The worst food poisoning I ever had was a few days after returning from a weekend vacation with friends. When I finally dragged myself out of the bathroom, an email was waiting for me: “Is everybody else feeling okay? I know our dinner together was a few days ago so I’m sure it’s not that, but I just wanted to check.”
All you can do is prepare for the worst 24-72 hours of your life, with the added bonus of feeling like shit (though thankfully things stop involuntarily coming out of you) for about a week while your body recovers from the trauma.
I hate to sound like Lemony Snicket, but you really might want to turn back from this entry while you still can. Anyone who clicks will learn how awful copremesis is, and the only slightly less awful thing that causes it.
Having tasted the vomit jelly bean myself, I can tell you it does, in fact, taste like puke. (I had to spit it out.) “We’re nothing if not committed to making flavors as true to life as possible,” Jelly Belly spokesperson Jana Sanders Perry tells mental_floss, “and that includes the wacky flavors, too.” Still, no one at Jelly Belly is eating canned dog food or vomit to make these beans, or putting that stuff in the beans themselves—and yet, they taste just like what they’re named after. So how is it done?
There are several ways to induce vomiting in humans. Without getting too specific, they are all linked through the “vomiting center” of the brain, also known as the area postrema. The “vomiting center” is capable of responding to many different types of poisons, toxins, conditions, etc. In the case of eating something bad, remember that the stomach is a highly vascularized zone that also happens to have a massive nervous structure called the enteric nervous system.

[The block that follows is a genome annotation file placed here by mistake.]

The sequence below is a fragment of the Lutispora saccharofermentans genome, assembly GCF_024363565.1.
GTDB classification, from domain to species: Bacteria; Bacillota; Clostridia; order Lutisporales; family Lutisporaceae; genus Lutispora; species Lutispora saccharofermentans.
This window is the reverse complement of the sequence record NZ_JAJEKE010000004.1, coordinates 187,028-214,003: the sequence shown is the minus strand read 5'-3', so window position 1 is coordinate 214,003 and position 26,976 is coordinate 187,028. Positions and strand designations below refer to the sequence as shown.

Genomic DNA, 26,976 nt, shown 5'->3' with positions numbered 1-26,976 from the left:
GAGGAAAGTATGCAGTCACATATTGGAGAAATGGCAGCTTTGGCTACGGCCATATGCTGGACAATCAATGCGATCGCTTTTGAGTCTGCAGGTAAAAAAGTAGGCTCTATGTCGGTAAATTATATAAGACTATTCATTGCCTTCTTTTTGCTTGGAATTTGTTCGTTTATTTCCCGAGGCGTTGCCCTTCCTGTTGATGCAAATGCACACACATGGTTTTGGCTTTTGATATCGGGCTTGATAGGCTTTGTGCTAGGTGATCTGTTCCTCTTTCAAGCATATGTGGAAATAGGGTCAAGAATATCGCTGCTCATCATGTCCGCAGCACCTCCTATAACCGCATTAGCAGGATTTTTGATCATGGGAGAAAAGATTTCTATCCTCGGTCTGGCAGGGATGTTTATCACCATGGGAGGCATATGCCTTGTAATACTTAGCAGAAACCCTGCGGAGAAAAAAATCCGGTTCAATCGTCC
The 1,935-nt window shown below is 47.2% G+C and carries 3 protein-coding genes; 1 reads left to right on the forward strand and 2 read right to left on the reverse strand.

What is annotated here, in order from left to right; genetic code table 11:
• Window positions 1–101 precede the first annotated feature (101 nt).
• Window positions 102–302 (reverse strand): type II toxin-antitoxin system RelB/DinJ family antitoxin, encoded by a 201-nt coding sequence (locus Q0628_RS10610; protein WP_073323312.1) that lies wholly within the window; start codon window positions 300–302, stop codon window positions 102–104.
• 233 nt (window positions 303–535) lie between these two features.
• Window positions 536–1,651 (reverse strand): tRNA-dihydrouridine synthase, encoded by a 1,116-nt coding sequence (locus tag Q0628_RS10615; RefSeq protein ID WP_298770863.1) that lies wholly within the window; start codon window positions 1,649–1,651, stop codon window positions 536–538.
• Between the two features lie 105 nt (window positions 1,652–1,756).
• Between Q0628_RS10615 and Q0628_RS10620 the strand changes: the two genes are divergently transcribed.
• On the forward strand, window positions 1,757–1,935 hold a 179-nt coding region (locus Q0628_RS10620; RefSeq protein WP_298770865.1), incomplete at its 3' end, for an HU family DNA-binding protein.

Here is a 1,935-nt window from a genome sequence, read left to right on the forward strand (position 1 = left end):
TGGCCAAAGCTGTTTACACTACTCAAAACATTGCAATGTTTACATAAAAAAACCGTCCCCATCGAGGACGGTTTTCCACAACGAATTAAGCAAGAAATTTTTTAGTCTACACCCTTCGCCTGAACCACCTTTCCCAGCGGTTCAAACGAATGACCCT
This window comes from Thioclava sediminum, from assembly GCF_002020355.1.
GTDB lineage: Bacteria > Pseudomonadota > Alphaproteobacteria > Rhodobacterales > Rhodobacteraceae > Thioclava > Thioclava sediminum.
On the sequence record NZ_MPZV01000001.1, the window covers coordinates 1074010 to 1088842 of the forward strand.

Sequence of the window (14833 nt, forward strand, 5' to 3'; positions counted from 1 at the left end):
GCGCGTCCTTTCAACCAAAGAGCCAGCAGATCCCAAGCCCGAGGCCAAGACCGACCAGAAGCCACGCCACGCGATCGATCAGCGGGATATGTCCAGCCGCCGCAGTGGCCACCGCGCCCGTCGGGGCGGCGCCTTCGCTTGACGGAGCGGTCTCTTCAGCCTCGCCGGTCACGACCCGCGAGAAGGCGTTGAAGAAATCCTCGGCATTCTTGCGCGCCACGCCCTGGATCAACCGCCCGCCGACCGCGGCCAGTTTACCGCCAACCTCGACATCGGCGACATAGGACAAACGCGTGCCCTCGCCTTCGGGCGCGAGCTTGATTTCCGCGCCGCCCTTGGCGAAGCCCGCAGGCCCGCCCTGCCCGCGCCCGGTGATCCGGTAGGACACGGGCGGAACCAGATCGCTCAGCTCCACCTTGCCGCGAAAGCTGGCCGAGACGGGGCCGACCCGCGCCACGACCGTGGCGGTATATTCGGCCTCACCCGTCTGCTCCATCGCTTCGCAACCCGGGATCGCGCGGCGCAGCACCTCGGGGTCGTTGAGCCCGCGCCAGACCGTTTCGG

Usually food poisoning that involves vomiting is caused by organisms that have preformed toxins, including but not limited to B cereus and S aureus. That delicious looking potato salad is teeming with toxins that have been pre-made by the bacterial species to wreak havoc on whomever might eat it. These toxins work within hours, causing inflammation in the gut. This information gets relayed back to the vomiting center. Once the brain registers that something is not right in your tummy, it stimulates muscles to close the pyloric sphincter (bottom of the stomach) and open the cardiac sphincter (top of the stomach) before activating the abdominal musculature and diaphragm to propel the harmful substance out of the stomach via forceful contraction.
What about a “strong” vs “weak” stomach? A lot of why people throw up is mental – you have incredible subconscious control over puking. Or it could have to do with innoculum – give someone a large enough dose of toxin/bacteria, and they’ll blow chunks.
The funny thing about it, you need your brains “permission” to puke, but your gut doesn’t need your brains permission for diarrhea. If for some reason you ate something wacky that managed to get past the brain’s vomiting center detection, your intestines will flush with extreme prejudice. Sometimes, a group of people who eat the same bad food can experience either symptom – vomit or diarrhea.